I’m sitting in my home office as I type, well-aware that there is an ever-growing pile of laundry down the hall, mere feet from where I sit. There are dishes in the sink, and the kids’ toys are everywhere. Yet I am 100% committed to my work. For some, it can be overwhelming knowing that there are “home” issues being ignored, yet it is possible to work and home and remain productive. Below are some tips for conquering your own work-at-home demons:
Act as if you were going to work.
Just because you’re working out of your home doesn’t mean you shouldn’t treat it like a real job. Set your alarm and get up at the same time every morning, eat your breakfast, and get dressed in a respectable outfit. I’m not saying you have to put on a suit and heels, but don’t lounge around in your jammies all day, either. When you behave as if you were getting ready to head out to the office, it gets you in the right mindset to be productive all-day long.
Define a workspace.
It doesn’t matter if you have an entire room set aside as your office, or just a little nook in your bedroom, as long as it’s just for work. Your home workspace should be neat and free of any household clutter, and you should have everything you need (laptop, printer, office supplies, etc.) within easy reach. Most importantly, everyone in the family should be aware that when you’re in this space, you are working, and should not be disturbed.
Your home is just full of things waiting to grab your attention. The trick to being productive is knowing how to tune these things out and focus on the task at hand. Some common distractions include:
- Television. If the urge to turn on Maury in the middle of the day may prove too tempting for you, make sure your television set is far away from your workspace! It’s too easy to just flip that switch and lose hours to mindless daytime talk shows.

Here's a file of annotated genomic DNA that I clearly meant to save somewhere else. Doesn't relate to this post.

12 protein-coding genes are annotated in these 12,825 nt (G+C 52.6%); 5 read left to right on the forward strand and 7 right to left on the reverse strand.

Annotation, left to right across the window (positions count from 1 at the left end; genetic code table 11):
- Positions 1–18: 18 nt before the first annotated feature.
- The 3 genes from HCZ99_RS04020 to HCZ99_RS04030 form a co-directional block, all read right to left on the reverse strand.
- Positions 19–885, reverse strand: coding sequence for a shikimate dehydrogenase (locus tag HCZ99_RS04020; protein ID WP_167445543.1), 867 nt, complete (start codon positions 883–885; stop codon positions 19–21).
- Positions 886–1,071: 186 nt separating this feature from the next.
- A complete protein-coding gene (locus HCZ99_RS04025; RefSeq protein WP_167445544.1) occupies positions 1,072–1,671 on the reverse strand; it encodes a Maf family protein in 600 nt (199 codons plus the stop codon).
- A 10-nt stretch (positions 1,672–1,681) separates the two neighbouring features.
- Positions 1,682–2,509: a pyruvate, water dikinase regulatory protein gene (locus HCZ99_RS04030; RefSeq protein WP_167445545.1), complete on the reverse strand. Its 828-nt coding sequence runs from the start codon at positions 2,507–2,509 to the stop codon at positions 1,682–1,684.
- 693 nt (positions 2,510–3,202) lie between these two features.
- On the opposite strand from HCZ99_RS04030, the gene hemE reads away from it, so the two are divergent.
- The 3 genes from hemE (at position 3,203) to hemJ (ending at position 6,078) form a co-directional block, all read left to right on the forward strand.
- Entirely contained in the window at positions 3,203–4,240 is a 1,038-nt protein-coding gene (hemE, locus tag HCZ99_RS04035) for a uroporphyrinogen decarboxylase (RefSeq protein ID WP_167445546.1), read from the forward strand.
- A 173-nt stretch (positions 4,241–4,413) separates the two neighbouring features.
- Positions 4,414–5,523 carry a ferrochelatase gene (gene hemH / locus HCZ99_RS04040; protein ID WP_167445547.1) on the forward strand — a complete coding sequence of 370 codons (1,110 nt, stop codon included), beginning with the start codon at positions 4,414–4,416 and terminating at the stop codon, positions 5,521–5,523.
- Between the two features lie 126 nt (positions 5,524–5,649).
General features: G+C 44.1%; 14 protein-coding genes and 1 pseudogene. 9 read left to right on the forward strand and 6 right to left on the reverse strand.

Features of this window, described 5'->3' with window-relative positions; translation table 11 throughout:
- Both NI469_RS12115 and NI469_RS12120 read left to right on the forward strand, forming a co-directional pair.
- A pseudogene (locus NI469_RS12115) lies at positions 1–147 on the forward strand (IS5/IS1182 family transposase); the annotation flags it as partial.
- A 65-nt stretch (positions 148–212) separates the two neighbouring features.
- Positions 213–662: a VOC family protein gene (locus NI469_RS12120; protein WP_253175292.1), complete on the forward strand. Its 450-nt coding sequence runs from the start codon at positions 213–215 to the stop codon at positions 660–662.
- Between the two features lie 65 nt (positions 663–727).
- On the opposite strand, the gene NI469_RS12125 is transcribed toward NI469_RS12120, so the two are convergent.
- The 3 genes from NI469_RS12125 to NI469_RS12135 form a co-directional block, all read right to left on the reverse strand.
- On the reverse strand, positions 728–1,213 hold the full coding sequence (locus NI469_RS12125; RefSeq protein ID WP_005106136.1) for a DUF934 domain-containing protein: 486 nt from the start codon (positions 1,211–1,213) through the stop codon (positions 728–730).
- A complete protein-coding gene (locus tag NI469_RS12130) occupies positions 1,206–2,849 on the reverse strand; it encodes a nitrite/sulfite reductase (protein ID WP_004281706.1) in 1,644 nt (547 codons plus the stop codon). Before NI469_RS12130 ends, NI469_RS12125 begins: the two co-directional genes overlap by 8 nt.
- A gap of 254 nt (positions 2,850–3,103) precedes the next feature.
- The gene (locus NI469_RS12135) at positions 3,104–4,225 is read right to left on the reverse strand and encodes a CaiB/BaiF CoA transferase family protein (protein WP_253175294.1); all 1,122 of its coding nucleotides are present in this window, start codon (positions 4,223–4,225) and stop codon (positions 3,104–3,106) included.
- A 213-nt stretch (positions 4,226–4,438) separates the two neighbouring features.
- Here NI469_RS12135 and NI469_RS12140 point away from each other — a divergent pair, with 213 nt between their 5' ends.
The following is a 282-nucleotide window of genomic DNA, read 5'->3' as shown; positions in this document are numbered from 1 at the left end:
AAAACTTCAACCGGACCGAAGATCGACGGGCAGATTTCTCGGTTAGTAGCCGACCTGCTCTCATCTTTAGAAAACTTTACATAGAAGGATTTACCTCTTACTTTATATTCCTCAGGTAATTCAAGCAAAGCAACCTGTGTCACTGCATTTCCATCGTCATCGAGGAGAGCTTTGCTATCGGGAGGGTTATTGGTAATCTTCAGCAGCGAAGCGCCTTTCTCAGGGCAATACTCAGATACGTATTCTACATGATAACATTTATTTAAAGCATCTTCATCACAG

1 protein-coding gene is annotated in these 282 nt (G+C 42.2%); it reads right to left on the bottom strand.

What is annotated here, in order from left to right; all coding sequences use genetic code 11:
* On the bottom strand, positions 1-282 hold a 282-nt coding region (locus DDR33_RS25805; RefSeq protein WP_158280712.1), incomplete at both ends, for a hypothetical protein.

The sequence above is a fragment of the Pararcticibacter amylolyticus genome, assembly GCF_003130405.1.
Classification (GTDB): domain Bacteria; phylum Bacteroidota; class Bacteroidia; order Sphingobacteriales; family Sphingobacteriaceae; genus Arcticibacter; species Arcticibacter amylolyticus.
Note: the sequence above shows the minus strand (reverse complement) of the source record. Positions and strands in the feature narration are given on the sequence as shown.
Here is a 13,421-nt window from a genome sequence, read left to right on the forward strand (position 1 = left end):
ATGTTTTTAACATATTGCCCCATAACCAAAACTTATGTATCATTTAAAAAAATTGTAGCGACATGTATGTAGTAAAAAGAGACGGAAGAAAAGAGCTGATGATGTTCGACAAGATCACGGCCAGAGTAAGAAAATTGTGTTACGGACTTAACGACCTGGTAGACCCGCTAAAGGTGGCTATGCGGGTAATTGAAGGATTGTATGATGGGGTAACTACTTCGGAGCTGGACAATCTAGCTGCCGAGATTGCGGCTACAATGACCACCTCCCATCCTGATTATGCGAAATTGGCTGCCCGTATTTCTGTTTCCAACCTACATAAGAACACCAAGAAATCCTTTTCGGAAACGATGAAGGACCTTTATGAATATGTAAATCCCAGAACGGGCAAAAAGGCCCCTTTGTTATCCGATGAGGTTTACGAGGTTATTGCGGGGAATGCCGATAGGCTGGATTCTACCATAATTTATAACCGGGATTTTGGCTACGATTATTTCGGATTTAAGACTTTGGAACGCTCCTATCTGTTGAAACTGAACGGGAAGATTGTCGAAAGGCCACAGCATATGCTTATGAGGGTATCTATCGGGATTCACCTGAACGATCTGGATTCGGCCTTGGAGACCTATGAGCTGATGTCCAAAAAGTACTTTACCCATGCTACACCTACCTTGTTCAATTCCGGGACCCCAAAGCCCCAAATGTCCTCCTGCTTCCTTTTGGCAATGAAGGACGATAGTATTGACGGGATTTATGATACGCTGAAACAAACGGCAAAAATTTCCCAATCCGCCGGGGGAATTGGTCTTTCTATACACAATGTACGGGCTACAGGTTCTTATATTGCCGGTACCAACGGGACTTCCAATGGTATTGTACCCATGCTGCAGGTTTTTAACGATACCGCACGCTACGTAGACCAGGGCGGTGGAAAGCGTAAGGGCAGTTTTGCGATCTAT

- Email. Too many entrepreneurs spend all day long answering emails as soon as they come in. Instead, set aside certain times throughout the day to check messages, and ignore them the rest of the time.
- Social Media. Turn off social media notifications on your phone, and don’t even open the apps on your pc. Once you get sucked into that Facebook time trap, you can lose half your day without even thinking about it.
- Pets. If you have an animal that craves your attention, try to keep them out of your office during work time. A kitty on your keyboard or a dog on your lap isn’t very conducive to getting stuff done. Schedule time during the day to take short breaks and bond with your animals.
- Children. Working at home with kids in the house can be rough. Sometimes there’s nothing you can do about it but try to set boundaries. Pre-plan activities that can keep them busy during your work time or see if a friend or family member can help watch them for a few hours during the day.
Schedule regular break times.
According to a recent study, the most productive workers engage in office-related activities for 52-minutes, then take a 17-minute break. Working from home doesn’t mean you need to be tied to your desk all day. Think of it this way: if you were working a corporate job, you’d get a lunch break, and probably another mini-break or two throughout the day. Do the same at home. Eat a mid-day meal, go for a short walk, or catch up on your Facebook newsfeed for 10 minutes. Some time away from the screen can help refresh you, and you’ll come back at your work with renewed energy.
If all else fails – get out of the house.
If you’re having a hard time concentrating at home, maybe you need a change of scenery. Heading to the local coffee house, or connecting from Barnes and Noble, can help break you out of a rut. The noise and energy of other people might just be what you need to get you going again!
With a little self-discipline (and some cooperation from the family), you will be on the road to a productive home-office in no time!
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